Inflation accelerated to 9.4 per cent from 9.3 per cent in August, the National Bureau of Statistics (NBS) said yesterday. The median estimate of 17 economists surveyed by Bloomberg was 9.5 per cent. Prices rose by 0.6 percent in the month.
A slump in crude prices by more than 40 per cent in the past year has put pressure on the naira, pushing up consumer prices, and cutting government revenue. CBN Governor Godwin Emefiele imposed foreign currency controls this year to stabilise the naira, restricting imports and adding to price pressures.
The CBN has kept its policy rate unchanged at 13 percent for five consecutive meetings even as inflation exceeded the bank’s six per cent to nine per cent target.
Emefiele has so far resisted calls to ease the foreign exchange controls and devalue the naira despite criticism by investors, businesses and fellow members of the Monetary Policy Committee. The naira has averaged 198.99 per dollar since the restrictions were imposed in February.
The core inflation rate, which excludes agricultural products, fell to 8.9 per cent last month from 9 per cent in August, the statistics office said. Food inflation accelerated to 10.2 per cent from 10.1 per cent.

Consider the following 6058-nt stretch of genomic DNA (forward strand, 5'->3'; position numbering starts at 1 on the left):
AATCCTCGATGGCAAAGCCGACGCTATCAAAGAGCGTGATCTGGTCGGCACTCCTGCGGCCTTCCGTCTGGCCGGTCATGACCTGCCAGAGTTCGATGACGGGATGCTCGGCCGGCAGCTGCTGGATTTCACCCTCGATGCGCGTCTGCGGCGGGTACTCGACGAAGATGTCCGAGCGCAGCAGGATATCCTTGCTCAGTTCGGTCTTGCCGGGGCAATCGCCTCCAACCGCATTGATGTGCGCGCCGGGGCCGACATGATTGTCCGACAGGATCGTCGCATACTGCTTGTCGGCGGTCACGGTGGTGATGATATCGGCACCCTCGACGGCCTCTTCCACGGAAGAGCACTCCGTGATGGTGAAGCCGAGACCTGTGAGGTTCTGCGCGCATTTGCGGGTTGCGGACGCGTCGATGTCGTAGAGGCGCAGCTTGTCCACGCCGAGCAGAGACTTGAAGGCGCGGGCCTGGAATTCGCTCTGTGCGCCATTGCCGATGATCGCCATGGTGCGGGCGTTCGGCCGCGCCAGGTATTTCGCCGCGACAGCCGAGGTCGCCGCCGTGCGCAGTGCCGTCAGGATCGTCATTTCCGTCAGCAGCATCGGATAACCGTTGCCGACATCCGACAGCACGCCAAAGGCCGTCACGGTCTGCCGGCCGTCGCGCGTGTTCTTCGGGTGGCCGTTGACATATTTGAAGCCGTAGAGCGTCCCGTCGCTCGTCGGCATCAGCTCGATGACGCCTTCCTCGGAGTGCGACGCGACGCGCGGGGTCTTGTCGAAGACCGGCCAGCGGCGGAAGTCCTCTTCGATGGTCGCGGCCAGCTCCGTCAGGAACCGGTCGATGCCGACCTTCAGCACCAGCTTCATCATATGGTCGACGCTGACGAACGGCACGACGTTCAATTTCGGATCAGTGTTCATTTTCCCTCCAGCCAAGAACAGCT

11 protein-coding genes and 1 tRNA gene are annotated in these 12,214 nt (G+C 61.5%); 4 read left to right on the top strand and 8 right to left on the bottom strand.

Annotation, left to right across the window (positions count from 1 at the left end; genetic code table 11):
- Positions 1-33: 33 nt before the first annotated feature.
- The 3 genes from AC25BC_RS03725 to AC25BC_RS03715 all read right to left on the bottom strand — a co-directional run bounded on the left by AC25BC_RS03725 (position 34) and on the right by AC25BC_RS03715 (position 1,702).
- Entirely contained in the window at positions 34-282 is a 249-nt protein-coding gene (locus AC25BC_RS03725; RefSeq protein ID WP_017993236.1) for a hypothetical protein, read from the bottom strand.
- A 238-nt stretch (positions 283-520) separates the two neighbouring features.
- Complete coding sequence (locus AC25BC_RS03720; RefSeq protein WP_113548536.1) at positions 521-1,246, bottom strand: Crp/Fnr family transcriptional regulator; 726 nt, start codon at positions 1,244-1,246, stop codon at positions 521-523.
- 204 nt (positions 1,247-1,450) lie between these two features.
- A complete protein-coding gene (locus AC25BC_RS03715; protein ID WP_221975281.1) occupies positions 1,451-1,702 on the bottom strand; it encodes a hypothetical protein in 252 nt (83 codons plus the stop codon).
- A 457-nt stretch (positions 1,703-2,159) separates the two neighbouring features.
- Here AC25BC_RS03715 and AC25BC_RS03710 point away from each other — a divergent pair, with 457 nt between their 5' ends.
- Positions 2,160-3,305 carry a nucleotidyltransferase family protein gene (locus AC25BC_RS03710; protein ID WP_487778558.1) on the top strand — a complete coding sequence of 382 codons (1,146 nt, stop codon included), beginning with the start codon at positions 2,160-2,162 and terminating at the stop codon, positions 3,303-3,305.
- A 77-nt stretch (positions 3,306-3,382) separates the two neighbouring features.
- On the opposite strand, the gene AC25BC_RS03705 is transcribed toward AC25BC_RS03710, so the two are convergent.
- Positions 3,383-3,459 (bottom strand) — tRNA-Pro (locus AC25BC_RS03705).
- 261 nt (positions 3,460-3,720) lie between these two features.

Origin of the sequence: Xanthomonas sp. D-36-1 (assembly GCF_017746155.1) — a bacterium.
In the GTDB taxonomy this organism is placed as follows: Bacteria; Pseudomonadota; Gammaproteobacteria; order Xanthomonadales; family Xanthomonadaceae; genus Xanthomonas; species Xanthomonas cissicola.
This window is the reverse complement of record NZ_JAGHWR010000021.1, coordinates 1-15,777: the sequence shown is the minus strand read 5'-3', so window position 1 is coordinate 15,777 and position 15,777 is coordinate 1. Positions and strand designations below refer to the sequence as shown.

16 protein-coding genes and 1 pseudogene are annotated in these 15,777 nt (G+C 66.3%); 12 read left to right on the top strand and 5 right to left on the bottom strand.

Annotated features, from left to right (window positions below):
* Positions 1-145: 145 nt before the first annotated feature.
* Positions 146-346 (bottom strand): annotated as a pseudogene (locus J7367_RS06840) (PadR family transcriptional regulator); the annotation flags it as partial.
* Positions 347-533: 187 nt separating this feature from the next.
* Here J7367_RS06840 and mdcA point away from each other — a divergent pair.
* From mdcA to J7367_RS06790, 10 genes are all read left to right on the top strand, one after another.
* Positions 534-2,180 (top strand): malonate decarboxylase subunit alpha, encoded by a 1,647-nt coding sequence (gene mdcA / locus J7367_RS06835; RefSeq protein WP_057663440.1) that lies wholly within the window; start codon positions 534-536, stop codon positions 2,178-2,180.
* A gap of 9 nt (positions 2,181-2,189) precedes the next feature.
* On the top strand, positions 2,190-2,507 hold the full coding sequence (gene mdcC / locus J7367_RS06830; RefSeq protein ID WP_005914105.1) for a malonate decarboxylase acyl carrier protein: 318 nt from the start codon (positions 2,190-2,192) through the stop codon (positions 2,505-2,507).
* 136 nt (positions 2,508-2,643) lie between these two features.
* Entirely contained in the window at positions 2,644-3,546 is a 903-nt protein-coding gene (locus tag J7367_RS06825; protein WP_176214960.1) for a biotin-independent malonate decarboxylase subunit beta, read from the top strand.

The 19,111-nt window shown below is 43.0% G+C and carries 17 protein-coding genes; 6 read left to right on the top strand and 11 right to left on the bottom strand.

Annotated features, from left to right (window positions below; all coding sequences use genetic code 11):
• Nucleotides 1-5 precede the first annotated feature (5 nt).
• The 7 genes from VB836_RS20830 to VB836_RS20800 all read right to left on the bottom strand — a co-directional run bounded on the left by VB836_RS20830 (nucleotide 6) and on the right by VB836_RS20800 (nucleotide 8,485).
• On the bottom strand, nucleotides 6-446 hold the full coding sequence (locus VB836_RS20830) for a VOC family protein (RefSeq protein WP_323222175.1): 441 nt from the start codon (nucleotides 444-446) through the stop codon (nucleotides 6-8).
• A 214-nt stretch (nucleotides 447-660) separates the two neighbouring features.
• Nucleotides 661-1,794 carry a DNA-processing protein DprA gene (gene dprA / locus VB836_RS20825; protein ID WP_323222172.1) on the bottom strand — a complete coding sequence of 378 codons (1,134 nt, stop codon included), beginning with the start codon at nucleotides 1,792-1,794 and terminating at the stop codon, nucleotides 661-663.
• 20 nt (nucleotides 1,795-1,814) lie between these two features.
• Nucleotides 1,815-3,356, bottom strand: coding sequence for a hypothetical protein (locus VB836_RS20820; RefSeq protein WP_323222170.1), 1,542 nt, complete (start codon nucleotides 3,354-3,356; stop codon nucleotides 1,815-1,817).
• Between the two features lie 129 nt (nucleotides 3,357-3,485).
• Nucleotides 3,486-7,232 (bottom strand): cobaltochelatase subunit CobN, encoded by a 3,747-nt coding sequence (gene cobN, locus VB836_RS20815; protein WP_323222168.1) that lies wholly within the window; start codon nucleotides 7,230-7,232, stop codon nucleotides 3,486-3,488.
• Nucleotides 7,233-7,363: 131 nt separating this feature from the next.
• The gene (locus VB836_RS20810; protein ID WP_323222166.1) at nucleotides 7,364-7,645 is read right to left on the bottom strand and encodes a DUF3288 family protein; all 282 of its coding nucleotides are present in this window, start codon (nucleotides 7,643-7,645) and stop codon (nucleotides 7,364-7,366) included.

The inflation figure released by the NBS followed an earlier survey by The Nation. Most analysts said they expected inflation rate to increase successively over a two-month period, a trend that could worsen the negative returns on Nigerian equities.
With basic equities’ return in negative, inflation-adjustment would almost double investors’ losses, a trend that could further dampen investors’ appetite and orchestrate flow of funds to inflation-hedged instruments and other negative but less volatile securities.
Nigerian equities declined by 1.30 per cent yesterday, pushing the average-year-to-date return to -14.40 per cent. With current inflation rate of 9.4 per cent, inflation-adjusted average return at the stock market opens today at -23.8 per cent. Prediction of further rise in inflation by most pundits implied that the negative equities’ return may worsen. Nigerian equities’ average return is measured by the All Share Index (ASI) of the Nigerian Stock Exchange (NSE).
Financial Derivatives Company (FDC) noted that with the rise in inflation rate to 9.4 per cent last month, inflation has increased in eight out of the nine months so far in 2015, adding that the current inflationary trends seem to be more structural despite the CBN’s statement in its July communiqué that the inflationary pressures were transient.
FSDH Merchant Bank said it expected the October 2015 inflation rate to increase further.
“Looking ahead, the inflation rate for the month of October 2015 is expected to be higher than the September 2015 figure,” FSDH Merchant Bank stated.
Analysts at FDC said the primary catalysts of price inflation in Nigeria are cost-push factors, which are being intensified by the restriction of dollars for some critical inputs.